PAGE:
Yet, this does not mean that whoever burns others with fire is considered as associating others with Allah. It rather means that this punishment is a punishment in the Hereafter, not in this world. This is what we should believe. The issue has no relation to associating others with Allah. As mentioned above, this interpretation may prove untrue. Perhaps he intended to burn them but he did not or he intended to burn them after killing them. Even if he actually burnt them, this would be a kind of ijtihad from a companion that disagrees with the text. The ultimate reference is always to the text. Nonetheless, we have to believe that they acted according to their ijtihad and that they are illuminating guides.” -Shayh Bin Bayyah (May Allah continue to benefit many by him and bless him)

 

Our focus here is on the following statement:

Even if he actually burnt them, this would be a kind of ijtihad from a companion that disagrees with the text. The ultimate reference is always to the text. Nonetheless, we have to believe that they acted according to their ijtihad and that they are illuminating guides.”

This is because for our brothers in ‘Ahl Sunnah’ the doctrine is that the companions can do no wrong. Even though we clearly have Ibn Abbas (r.a) (may Allah have mercy on him) saying that he would not have done what Ali (r.a) did!

 

My comments:

Notice that Shaykh Abdullah Bin Bayyah did not attack the chain of narrators. He also did not have any critique of the hadith at all.

 

The frightening prospect from respected Shaykh Bin Bayyah’s response is that even if he did burn them it’s simply his ‘ijtihadand we have to believe he is still an illuminating guide.

Can you imagine? This is the standard for being ‘adil‘ -upright.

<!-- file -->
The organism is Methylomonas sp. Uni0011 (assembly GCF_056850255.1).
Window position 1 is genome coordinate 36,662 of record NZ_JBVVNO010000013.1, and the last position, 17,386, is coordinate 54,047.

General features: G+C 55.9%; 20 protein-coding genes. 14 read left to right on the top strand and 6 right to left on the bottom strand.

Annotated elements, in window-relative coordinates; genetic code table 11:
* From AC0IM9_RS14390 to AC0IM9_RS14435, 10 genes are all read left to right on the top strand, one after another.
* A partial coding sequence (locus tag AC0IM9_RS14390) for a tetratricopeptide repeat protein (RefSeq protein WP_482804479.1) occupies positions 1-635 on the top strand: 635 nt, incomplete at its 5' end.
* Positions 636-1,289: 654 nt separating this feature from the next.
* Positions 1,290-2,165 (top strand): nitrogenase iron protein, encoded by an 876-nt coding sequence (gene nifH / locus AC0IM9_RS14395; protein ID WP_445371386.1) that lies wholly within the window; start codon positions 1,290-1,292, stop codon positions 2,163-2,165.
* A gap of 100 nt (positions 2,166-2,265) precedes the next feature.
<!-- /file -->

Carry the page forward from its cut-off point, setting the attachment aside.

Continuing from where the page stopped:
The noble Shaykh Bin Bayyah’s response was short and yet it has left us wanting.

In many ways, Shaykh Bin Bayyah’s understanding of this text actually gives grounds for extremism. Why?

 

“Even if he actually burnt them, this would be a kind of ijtihad from a companion that disagrees with the text. The ultimate reference is always to the text. Nonetheless, we have to believe that they acted according to their ijtihad and that they are illuminating guides.”- Shaykh Abdullah Bin Bayyah.

 

Now take a moment and think about that.  So even if Ali (r.a) actually burned apostates it was his ijtihad.  In other words, he did what he thought was right!  The very problematic response by Shaykh Abdullah Bin Bayyah is that No principles of the sanctity of life, rules of engagement, etc were given to us.

So what if now ISIS, Al-Qaeda, and others want to use their ‘ijtihad’?

 

So let us look at how brother Bassam Zawadi deals with the issue:

http://www.call-to-monotheism.com/why_did_ali_burn_some_apostates___by_understanding_islam

Question:

A Christian missionary has cited the following Hadith from Bukhari and is demanding an explanation:

Volume 9, Book 84, Number 57:

Narrated `Ikrima:

Some Zanadiqa (atheists) were brought to `Ali and he burnt them. The news of this event reached Ibn `Abbas who said, “If I had been in his place, I would not have burnt them, as Allah’s Apostle forbade it, saying, ‘Do not punish anybody with Allah’s punishment (fire).’ I would have killed them according to the statement of Allah’s Apostle, ‘Whoever changed his Islamic religion, then kill him.'”

—————

Can you briefly describe the background, which compelled Hadhrat `Ali to take this action? How valid is the isnad[1] and matn [2] and the legality of such a punishment? If there is an argument that Hadhrat `Ali cited to justify this action, that too is welcome. Jazakumallah Khaira”

 

Answer Bassam Zawadi: